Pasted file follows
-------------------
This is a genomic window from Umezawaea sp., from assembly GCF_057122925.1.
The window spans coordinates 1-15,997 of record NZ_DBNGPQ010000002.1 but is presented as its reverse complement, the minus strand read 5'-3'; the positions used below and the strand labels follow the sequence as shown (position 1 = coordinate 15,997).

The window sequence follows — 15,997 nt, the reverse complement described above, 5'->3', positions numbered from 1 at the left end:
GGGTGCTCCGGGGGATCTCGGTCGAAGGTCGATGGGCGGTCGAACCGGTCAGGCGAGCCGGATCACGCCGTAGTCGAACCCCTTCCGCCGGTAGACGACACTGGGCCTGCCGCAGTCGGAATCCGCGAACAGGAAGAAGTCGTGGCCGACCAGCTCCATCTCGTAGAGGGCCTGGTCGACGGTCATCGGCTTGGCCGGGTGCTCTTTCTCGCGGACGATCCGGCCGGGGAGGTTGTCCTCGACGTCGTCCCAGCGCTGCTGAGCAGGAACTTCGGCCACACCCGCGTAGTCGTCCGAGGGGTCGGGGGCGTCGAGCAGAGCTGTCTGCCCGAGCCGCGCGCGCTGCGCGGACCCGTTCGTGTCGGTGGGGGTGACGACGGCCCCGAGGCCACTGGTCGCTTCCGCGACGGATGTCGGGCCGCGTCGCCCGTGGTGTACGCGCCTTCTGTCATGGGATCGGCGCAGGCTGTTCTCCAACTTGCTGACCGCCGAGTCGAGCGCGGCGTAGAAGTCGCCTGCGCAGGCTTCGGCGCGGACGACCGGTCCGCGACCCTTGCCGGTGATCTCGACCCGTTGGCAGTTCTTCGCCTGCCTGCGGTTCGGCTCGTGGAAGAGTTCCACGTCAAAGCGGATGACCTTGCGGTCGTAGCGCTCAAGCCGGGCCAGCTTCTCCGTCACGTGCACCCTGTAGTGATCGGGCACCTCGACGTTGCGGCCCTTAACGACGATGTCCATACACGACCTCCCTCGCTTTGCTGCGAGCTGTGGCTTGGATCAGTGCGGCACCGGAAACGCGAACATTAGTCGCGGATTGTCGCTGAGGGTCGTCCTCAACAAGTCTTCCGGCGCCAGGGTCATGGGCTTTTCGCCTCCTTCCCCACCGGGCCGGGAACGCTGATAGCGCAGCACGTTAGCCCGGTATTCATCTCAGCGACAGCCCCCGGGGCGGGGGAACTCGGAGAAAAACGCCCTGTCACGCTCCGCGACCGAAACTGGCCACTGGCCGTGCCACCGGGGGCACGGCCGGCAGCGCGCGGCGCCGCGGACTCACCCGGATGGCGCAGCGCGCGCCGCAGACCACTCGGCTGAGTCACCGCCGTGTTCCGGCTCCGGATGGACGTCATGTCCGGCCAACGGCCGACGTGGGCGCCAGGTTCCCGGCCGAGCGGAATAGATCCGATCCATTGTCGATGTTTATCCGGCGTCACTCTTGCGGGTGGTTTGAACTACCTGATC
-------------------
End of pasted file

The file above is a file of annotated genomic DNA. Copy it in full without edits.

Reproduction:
This is a genomic window from Umezawaea sp., from assembly GCF_057122925.1.
The window spans coordinates 1-15,997 of record NZ_DBNGPQ010000002.1 but is presented as its reverse complement, the minus strand read 5'-3'; the positions used below and the strand labels follow the sequence as shown (position 1 = coordinate 15,997).

The window sequence follows — 15,997 nt, the reverse complement described above, 5'->3', positions numbered from 1 at the left end:
GGGTGCTCCGGGGGATCTCGGTCGAAGGTCGATGGGCGGTCGAACCGGTCAGGCGAGCCGGATCACGCCGTAGTCGAACCCCTTCCGCCGGTAGACGACACTGGGCCTGCCGCAGTCGGAATCCGCGAACAGGAAGAAGTCGTGGCCGACCAGCTCCATCTCGTAGAGGGCCTGGTCGACGGTCATCGGCTTGGCCGGGTGCTCTTTCTCGCGGACGATCCGGCCGGGGAGGTTGTCCTCGACGTCGTCCCAGCGCTGCTGAGCAGGAACTTCGGCCACACCCGCGTAGTCGTCCGAGGGGTCGGGGGCGTCGAGCAGAGCTGTCTGCCCGAGCCGCGCGCGCTGCGCGGACCCGTTCGTGTCGGTGGGGGTGACGACGGCCCCGAGGCCACTGGTCGCTTCCGCGACGGATGTCGGGCCGCGTCGCCCGTGGTGTACGCGCCTTCTGTCATGGGATCGGCGCAGGCTGTTCTCCAACTTGCTGACCGCCGAGTCGAGCGCGGCGTAGAAGTCGCCTGCGCAGGCTTCGGCGCGGACGACCGGTCCGCGACCCTTGCCGGTGATCTCGACCCGTTGGCAGTTCTTCGCCTGCCTGCGGTTCGGCTCGTGGAAGAGTTCCACGTCAAAGCGGATGACCTTGCGGTCGTAGCGCTCAAGCCGGGCCAGCTTCTCCGTCACGTGCACCCTGTAGTGATCGGGCACCTCGACGTTGCGGCCCTTAACGACGATGTCCATACACGACCTCCCTCGCTTTGCTGCGAGCTGTGGCTTGGATCAGTGCGGCACCGGAAACGCGAACATTAGTCGCGGATTGTCGCTGAGGGTCGTCCTCAACAAGTCTTCCGGCGCCAGGGTCATGGGCTTTTCGCCTCCTTCCCCACCGGGCCGGGAACGCTGATAGCGCAGCACGTTAGCCCGGTATTCATCTCAGCGACAGCCCCCGGGGCGGGGGAACTCGGAGAAAAACGCCCTGTCACGCTCCGCGACCGAAACTGGCCACTGGCCGTGCCACCGGGGGCACGGCCGGCAGCGCGCGGCGCCGCGGACTCACCCGGATGGCGCAGCGCGCGCCGCAGACCACTCGGCTGAGTCACCGCCGTGTTCCGGCTCCGGATGGACGTCATGTCCGGCCAACGGCCGACGTGGGCGCCAGGTTCCCGGCCGAGCGGAATAGATCCGATCCATTGTCGATGTTTATCCGGCGTCACTCTTGCGGGTGGTTTGAACTACCTGATC